The door to the visitor’s locker room shook like thunder. Cheering, yelling, clapping and singing all blared out the bottom two inches of the door frame.

It was the loudest Arizona Stadium got all day.

Washington State, the owner of a 6-27 conference record since the start of 2010, topped Arizona 24-17 Saturday in front of a generously announced crowd of 42,080.

“I could give you a litany of excuses,” UA coach Rich Rodriguez said. “We had a good week of practice, but we didn’t play well, we didn’t coach well. It was a comedy of errors at times. We did things that we hadn’t done all year.

“You have to give them some credit, but we didn’t play well, that’s for sure. Our margin of error isn’t very big, and I’ve said that many times.”

On Monday, Rodriguez asked Arizona fans to show up Saturday afternoon. His team was coming off a tough, physical 31-26 loss to nationally ranked UCLA.

The last thing Rodriguez wanted to see from the Wildcats was a letdown against a struggling Cougars team.

His worst fears were realized. His players, though, refused to blame the half-full stadium on their bad performance. The special teams units struggled, and a last-minute drive fell short.

“It didn’t really matter,” senior wide receiver Terrence Miller said of the light crowd. “We have to come play football, whether it’s packed or just a couple of people. We have to execute regardless, and we didn’t do that today.”

Linebacker Jake Fischer said the crowd “shouldn’t hurt us at all. We practice to go out and make plays, and we didn’t make enough today.”

Two plays in particular will haunt the Wildcats.

The first came with 2:15 left in the game. With the game tied at 17, Washington State faced third-and-four from Arizona’s 25-yard line.

Cougars quarterback Connor Halliday took a shotgun snap and was forced out of the pocket to his right. The junior quarterback threw a strike to Isiah Myers, who hauled it in at the 7-yard line. UA sophomore safety Will Parks had a chance to tackle Myers, but whiffed; the junior scampered in for the go-ahead touchdown.

Rodriguez said he wasn’t sure what happened on the play.

“I’ll have to talk to the defensive coaches and see if there was a bust (in coverage) or just poor execution,” the second-year coach said.

For the second straight week, quarterback B.J. Denker and the Arizona offense got the ball deep in their own territory, needing a touchdown. Against UCLA, the group couldn’t generate a first down.

This time, Arizona drove down to Washington State’s 13-yard line and faced a fourth-and-four as the clock ran under 5 seconds.

Here’s the second play that will terrorize the Wildcats.

Denker initially couldn’t find an open receiver; after buying some time, he lobbed a pass to freshman Samajie Grant near the sideline in the end zone. Grant leapt and grabbed it, but came down out of bounds as time expired.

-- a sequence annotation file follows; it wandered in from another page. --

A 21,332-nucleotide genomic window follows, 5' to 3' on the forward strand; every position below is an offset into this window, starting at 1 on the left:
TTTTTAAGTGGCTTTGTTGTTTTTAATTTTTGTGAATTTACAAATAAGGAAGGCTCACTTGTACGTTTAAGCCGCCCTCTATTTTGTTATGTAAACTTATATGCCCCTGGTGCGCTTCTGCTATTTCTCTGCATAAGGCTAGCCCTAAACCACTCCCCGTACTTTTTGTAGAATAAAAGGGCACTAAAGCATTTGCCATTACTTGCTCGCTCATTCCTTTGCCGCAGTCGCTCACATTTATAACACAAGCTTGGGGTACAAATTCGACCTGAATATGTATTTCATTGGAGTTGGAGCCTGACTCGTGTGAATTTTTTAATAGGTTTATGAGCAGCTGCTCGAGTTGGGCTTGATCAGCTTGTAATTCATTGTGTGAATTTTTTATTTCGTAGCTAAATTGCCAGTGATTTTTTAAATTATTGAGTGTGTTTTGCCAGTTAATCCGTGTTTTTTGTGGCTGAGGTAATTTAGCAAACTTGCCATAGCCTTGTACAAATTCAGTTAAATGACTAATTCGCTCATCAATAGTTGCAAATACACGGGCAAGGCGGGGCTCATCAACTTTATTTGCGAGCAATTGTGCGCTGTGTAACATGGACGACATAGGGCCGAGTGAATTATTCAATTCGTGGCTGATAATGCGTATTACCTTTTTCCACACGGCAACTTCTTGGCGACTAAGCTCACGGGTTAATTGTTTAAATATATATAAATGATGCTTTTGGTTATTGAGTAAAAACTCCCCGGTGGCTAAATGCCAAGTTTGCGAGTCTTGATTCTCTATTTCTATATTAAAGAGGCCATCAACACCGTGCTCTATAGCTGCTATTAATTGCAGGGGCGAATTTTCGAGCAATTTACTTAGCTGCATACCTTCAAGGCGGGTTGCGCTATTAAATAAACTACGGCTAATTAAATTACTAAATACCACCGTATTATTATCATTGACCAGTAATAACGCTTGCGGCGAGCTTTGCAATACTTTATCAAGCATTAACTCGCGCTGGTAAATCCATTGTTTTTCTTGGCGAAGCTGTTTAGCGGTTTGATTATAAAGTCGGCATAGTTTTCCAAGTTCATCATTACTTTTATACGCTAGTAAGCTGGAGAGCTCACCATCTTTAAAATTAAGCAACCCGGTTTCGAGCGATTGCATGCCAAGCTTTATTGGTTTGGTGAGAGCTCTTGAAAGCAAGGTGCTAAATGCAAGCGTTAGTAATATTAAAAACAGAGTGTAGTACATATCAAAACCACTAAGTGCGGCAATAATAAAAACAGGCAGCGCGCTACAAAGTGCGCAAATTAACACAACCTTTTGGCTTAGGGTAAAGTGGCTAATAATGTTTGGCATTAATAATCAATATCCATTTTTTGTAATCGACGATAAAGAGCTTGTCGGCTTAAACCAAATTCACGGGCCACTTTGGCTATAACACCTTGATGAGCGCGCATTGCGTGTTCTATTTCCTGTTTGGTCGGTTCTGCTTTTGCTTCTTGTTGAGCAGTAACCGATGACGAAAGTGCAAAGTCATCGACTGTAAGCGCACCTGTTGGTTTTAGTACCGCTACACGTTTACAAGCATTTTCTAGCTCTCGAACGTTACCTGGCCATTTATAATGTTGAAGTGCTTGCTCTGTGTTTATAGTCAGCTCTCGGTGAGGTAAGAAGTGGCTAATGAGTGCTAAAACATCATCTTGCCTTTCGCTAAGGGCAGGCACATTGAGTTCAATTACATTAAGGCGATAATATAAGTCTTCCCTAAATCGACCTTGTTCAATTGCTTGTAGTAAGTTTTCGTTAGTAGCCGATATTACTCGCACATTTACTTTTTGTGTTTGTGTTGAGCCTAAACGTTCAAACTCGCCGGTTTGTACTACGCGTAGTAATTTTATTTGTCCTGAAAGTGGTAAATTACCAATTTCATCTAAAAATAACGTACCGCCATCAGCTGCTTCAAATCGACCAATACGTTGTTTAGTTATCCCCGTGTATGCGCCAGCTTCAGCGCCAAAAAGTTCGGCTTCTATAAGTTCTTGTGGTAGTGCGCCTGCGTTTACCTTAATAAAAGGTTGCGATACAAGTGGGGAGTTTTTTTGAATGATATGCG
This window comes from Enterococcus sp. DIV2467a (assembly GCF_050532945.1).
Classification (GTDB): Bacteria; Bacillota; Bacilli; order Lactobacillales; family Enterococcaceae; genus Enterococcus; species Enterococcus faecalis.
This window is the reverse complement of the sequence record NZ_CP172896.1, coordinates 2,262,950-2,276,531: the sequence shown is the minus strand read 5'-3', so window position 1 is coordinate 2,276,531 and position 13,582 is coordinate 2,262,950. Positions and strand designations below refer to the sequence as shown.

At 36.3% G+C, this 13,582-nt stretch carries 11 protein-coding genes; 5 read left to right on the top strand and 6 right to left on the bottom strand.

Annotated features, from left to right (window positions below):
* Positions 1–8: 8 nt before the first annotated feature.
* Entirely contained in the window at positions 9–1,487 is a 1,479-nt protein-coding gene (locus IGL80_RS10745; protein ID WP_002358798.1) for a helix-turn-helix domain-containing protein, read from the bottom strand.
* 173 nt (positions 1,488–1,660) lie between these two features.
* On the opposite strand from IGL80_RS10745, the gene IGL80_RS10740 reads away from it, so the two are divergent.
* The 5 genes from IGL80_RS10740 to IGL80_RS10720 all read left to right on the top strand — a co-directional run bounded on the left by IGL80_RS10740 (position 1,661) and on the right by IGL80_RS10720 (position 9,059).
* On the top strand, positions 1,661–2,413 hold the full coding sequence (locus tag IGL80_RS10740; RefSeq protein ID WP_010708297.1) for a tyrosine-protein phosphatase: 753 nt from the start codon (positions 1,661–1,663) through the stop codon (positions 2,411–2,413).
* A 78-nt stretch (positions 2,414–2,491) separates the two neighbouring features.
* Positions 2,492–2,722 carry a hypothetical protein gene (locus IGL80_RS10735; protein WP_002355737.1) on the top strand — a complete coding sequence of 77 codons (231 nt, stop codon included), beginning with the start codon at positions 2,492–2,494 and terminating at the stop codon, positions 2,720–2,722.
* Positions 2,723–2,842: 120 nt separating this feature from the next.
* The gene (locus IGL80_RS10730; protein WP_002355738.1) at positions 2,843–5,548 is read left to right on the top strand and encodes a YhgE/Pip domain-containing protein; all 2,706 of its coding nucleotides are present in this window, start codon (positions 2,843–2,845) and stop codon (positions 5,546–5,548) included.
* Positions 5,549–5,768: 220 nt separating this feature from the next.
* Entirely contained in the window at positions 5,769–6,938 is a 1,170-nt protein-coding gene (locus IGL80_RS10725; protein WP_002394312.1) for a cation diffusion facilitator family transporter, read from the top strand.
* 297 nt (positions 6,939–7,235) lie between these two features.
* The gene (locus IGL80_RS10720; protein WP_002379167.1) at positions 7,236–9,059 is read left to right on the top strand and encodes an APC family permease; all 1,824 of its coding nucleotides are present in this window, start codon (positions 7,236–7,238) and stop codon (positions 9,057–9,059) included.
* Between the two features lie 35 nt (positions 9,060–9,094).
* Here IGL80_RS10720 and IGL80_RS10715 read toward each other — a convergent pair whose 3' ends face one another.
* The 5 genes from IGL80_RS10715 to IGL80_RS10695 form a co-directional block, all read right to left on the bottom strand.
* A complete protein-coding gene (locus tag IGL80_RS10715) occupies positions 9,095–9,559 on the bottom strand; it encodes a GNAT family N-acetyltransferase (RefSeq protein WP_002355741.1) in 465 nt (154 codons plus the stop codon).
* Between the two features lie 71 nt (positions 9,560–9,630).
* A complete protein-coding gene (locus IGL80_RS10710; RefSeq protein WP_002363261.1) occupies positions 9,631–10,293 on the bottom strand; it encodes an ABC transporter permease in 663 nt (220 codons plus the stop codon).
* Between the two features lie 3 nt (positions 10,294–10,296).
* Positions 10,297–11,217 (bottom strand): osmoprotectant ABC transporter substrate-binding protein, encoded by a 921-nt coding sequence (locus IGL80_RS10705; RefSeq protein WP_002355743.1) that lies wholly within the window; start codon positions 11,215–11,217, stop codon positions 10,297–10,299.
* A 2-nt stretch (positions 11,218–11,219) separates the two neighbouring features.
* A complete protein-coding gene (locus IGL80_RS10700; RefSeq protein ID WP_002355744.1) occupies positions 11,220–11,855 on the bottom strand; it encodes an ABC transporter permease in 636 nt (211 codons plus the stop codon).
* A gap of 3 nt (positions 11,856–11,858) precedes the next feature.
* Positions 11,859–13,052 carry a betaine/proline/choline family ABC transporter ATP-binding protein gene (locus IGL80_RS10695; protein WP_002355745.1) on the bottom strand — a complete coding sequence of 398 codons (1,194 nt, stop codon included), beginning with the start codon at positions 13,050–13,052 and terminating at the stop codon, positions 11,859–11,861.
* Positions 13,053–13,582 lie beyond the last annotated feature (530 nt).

The players on WSU’s sideline stormed the field. The game was over.

Arizona’s final play came after Denker rushed for 2 yards on third-and-six. Rather than go out of bounds, the quarterback tried to juke a Washington State defender and was tackled inbounds. As a result, there wasn’t much strategy on the final play.

“No, not with the clock running out,” Rodriguez said. “That’s one thing we have to get better at. If we’re not scoring, get out of bounds or kill the clock, so we can call a play. At that time, you just have to get a play off.”

It was a sluggish ending for the Wildcats, who never looked sharp.

Washington State grabbed a 10-0 lead early and outgained Arizona 184-94 in the first quarter. The Wildcats punted twice and fumbled once on three of their first four possessions.

There were also two missed field goals, a 17-yard punt and mishandled snap from punter Drew Riggleman.

“It’s a tough one; they’re all tough,” Rodriguez said. “Even as poorly as we played, we still had opportunities, so that’s what makes it even harder to stomach.”

Halliday finished 39 for 53 for 319 yards, two touchdowns and an interception. Denker went 26 for 38 for 200 yards and a touchdown.

Ka’Deem Carey had a productive day, rushing for 132 yards on 26 carries, but for the second straight game, the All-America running back wasn’t much, if any, of a factor on the team’s final drive. He had a 15-yard catch to open the drive and didn’t touch the ball on the final six plays.

Rodriguez said he would have liked to get the ball to Carey more, but it was a matter of how the defense is playing.

“They’re going to let him get it and then tackle him in bounds and run the clock,” Rodriguez said. “But I didn’t think we opened up very many holes for Ka’Deem all day.”

Whether it was the lack of Carey’s involvement, the small crowd or just a bad day, the Wildcats have to find a way to deal with the loss.

“We practiced very well all week, but we just didn’t do what we needed to do and that’s entirely on us and I take blame for that,” Fischer said.